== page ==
“We created it organically; we didn’t think too much about it,” he said. “We had the rock guitar because I’m a rock guitar player, and we had the horns. I just felt like this is my thing.”

After co-producing and recording the 1984 Springsteen breakthrough album Born in the U.S.A., Van Zandt left the group and focused on his own projects like Artists United Against Apartheid, a project that featured contributions from Bono, Peter Gabriel, George Clinton, Lou Reed, Darlene Love, hip-hop originator DJ Kool Herc, Bob Dylan and others. His solo career took priority until the late 1990s, when he permanently rejoined the E Street Band and took an unexpected turn toward acting, playing mobster Silvio Dante on HBO’s The Sopranos. More recently, he starred in the Netflix series Lilyhammer as an American mobster hiding out in Norway.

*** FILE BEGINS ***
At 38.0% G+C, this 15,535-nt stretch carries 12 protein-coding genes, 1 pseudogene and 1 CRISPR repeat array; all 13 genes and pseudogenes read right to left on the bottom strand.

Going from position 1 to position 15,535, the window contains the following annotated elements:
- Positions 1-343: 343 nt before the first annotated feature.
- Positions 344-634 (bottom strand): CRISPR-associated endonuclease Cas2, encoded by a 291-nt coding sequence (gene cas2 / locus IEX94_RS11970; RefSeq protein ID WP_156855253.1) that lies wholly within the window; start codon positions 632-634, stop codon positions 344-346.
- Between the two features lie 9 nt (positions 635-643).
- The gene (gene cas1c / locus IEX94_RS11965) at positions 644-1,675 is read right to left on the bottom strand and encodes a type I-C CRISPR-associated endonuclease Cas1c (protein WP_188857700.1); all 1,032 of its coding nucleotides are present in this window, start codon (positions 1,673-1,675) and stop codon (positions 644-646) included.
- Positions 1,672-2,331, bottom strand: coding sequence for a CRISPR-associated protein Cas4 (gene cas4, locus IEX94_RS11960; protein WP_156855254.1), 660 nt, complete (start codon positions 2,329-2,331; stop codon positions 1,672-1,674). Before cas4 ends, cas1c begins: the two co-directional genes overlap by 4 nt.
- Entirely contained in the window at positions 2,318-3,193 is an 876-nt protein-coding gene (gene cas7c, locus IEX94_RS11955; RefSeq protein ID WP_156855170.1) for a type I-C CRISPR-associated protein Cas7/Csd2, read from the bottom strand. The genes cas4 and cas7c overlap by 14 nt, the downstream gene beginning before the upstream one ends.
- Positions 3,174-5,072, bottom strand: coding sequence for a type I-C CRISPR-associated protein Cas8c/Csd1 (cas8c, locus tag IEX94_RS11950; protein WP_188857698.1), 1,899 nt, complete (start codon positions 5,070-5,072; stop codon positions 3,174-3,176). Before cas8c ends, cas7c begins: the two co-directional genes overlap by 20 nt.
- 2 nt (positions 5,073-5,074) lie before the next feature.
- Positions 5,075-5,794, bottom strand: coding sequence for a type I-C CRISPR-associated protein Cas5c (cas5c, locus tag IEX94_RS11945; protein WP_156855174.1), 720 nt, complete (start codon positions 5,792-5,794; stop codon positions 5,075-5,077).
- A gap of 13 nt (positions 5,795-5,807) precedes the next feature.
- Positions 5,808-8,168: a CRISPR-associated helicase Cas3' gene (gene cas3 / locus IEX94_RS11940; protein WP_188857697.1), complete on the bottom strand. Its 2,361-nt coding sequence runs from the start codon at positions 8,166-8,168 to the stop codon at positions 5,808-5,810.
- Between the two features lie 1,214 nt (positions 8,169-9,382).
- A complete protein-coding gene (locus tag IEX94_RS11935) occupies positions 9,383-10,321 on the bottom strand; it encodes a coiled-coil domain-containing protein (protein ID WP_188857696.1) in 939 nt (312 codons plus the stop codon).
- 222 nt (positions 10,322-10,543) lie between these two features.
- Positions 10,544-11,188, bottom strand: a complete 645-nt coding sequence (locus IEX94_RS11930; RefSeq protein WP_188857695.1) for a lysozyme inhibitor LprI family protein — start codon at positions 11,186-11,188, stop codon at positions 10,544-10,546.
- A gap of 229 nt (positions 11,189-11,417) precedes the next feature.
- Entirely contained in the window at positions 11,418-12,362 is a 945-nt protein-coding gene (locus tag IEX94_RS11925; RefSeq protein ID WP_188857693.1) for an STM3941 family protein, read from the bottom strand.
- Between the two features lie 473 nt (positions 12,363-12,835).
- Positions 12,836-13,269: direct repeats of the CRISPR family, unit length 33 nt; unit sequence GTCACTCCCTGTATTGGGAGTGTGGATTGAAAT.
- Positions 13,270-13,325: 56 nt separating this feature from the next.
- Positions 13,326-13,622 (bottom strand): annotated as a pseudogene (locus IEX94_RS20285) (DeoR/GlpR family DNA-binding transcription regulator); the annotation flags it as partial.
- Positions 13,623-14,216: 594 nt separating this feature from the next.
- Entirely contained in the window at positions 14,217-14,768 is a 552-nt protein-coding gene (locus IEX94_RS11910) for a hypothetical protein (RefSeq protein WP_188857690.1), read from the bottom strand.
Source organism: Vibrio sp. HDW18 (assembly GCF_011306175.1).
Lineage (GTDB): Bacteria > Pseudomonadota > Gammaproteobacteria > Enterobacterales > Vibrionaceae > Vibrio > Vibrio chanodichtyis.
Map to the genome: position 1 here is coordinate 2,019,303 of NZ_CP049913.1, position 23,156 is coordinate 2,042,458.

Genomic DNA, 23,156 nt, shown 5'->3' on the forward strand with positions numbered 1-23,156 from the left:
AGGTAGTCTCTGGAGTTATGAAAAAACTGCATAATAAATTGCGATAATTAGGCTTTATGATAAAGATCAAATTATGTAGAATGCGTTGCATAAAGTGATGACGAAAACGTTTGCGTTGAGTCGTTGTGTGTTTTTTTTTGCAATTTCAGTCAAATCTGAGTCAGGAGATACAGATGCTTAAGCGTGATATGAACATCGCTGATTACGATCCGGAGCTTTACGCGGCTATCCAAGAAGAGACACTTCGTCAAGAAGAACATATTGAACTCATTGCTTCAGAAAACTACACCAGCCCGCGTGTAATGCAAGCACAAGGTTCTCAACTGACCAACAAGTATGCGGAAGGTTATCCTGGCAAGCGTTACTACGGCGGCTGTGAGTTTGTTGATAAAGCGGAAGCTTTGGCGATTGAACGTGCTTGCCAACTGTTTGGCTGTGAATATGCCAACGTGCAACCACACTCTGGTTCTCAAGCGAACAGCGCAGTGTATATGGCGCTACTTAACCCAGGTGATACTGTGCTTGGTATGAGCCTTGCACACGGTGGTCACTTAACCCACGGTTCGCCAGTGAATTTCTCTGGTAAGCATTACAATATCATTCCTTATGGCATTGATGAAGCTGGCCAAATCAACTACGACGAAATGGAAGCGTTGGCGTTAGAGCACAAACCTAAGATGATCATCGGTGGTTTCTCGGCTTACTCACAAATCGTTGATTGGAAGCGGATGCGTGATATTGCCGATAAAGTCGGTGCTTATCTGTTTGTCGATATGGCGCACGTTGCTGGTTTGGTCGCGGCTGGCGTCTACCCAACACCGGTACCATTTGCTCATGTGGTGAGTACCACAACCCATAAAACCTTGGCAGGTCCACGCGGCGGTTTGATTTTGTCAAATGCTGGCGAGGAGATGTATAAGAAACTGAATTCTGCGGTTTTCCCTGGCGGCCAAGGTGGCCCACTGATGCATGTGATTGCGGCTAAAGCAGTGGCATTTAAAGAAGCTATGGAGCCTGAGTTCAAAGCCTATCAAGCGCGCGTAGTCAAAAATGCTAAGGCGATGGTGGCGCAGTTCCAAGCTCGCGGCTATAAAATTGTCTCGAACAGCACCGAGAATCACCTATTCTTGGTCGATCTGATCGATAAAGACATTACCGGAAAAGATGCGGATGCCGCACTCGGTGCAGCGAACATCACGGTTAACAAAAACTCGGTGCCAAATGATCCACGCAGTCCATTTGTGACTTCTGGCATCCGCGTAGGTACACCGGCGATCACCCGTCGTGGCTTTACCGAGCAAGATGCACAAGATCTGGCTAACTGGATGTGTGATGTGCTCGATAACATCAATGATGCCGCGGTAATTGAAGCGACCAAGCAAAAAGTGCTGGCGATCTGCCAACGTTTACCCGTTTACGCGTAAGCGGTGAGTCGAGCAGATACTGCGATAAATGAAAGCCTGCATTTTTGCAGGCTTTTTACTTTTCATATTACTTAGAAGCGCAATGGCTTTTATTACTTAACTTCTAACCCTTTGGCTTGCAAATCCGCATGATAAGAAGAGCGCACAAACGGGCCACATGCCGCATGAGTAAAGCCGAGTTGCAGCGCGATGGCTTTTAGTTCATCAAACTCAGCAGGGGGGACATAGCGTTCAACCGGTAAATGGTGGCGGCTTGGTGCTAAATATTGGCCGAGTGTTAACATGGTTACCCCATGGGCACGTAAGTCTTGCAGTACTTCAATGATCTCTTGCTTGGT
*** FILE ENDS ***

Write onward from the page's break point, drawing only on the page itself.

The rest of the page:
Springsteen is expected to complete his Springsteen on Broadway residency next month, after which Van Zandt said he will likely take some time to rest after the 14-month stand at New York City’s Walter Kerr Theatre. Then the wheels will start turning again and the old friends will reunite, first in the studio and then on the stage.

“We’re still the same best friends we always were, and onstage, it’s still all the same,” Van Zandt said. “Making the records has slightly changed, but we might go back to the old way one of these days.

“I know he’s got a lot on the shelf that he wants to deal with. He wants to just relax for a minute and check out where he’s at. He’s incredibly prolific, and he probably has a lot of stuff that he wants to get out, so I’m sure there will be some kind of content in 2019, but as far as the E Street Band goes, that could be 2020.” 

Teachers interested in attending Little Steven and the Disciples of Soul concert at Tower Theatre are encouraged to email christine@teachrock.org to register. Visit towertheatreokc.com and acm.uco.edu.